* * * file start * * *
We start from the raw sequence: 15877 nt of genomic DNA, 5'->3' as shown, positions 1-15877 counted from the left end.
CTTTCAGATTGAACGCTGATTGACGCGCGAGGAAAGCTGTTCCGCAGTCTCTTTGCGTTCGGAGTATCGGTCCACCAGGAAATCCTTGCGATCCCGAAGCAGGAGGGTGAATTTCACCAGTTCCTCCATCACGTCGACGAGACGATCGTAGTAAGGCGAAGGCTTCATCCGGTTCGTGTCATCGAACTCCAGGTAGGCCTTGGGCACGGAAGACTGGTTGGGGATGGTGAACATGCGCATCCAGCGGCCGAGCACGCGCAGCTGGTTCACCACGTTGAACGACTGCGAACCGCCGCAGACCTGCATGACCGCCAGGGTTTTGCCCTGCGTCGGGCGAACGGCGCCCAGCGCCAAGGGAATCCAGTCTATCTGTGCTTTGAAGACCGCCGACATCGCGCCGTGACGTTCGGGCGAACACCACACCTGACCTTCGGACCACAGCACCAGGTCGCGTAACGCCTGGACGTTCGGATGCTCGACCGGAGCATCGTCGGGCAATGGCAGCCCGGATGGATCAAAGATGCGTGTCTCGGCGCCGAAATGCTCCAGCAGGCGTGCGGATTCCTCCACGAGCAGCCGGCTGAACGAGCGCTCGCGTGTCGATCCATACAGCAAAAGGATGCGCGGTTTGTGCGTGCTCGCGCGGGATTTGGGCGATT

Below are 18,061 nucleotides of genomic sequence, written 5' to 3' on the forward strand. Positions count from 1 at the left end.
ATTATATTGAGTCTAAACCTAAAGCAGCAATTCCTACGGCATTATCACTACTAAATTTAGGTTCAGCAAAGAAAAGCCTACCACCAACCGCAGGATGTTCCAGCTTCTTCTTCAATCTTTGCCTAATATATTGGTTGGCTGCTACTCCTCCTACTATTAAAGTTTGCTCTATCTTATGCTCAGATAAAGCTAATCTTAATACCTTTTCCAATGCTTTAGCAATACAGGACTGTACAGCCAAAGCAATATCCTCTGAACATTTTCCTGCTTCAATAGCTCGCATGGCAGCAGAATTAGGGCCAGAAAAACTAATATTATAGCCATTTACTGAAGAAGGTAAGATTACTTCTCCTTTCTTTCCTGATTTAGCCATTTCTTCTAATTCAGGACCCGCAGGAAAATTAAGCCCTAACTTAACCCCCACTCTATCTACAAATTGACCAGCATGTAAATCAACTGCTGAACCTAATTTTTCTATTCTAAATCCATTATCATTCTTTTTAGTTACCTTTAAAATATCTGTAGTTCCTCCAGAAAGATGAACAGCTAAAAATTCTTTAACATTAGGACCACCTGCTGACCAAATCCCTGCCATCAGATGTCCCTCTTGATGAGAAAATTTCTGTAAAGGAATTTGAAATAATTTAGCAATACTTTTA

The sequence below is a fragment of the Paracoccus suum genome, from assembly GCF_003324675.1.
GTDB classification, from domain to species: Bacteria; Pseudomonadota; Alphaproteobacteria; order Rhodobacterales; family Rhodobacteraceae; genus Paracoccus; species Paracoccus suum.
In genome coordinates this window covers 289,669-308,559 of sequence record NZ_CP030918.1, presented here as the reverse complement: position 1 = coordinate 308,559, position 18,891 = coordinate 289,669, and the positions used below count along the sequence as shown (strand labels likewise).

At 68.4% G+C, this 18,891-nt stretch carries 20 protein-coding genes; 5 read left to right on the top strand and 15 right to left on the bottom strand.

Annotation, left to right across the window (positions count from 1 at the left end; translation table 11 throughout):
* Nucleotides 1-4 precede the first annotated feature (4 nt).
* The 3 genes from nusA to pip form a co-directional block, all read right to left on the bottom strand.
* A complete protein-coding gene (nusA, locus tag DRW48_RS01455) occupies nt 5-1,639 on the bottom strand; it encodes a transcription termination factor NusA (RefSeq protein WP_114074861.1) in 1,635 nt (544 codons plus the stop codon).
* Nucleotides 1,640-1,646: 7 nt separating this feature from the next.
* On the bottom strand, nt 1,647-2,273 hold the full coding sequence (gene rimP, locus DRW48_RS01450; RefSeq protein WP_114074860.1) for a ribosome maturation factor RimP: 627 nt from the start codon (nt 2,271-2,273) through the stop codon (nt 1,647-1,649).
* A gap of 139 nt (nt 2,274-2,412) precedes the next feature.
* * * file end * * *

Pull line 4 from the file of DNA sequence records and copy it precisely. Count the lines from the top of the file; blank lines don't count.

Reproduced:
ATTATATTGAGTCTAAACCTAAAGCAGCAATTCCTACGGCATTATCACTACTAAATTTAGGTTCAGCAAAGAAAAGCCTACCACCAACCGCAGGATGTTCCAGCTTCTTCTTCAATCTTTGCCTAATATATTGGTTGGCTGCTACTCCTCCTACTATTAAAGTTTGCTCTATCTTATGCTCAGATAAAGCTAATCTTAATACCTTTTCCAATGCTTTAGCAATACAGGACTGTACAGCCAAAGCAATATCCTCTGAACATTTTCCTGCTTCAATAGCTCGCATGGCAGCAGAATTAGGGCCAGAAAAACTAATATTATAGCCATTTACTGAAGAAGGTAAGATTACTTCTCCTTTCTTTCCTGATTTAGCCATTTCTTCTAATTCAGGACCCGCAGGAAAATTAAGCCCTAACTTAACCCCCACTCTATCTACAAATTGACCAGCATGTAAATCAACTGCTGAACCTAATTTTTCTATTCTAAATCCATTATCATTCTTTTTAGTTACCTTTAAAATATCTGTAGTTCCTCCAGAAAGATGAACAGCTAAAAATTCTTTAACATTAGGACCACCTGCTGACCAAATCCCTGCCATCAGATGTCCCTCTTGATGAGAAAATTTCTGTAAAGGAATTTGAAATAATTTAGCAATACTTTTA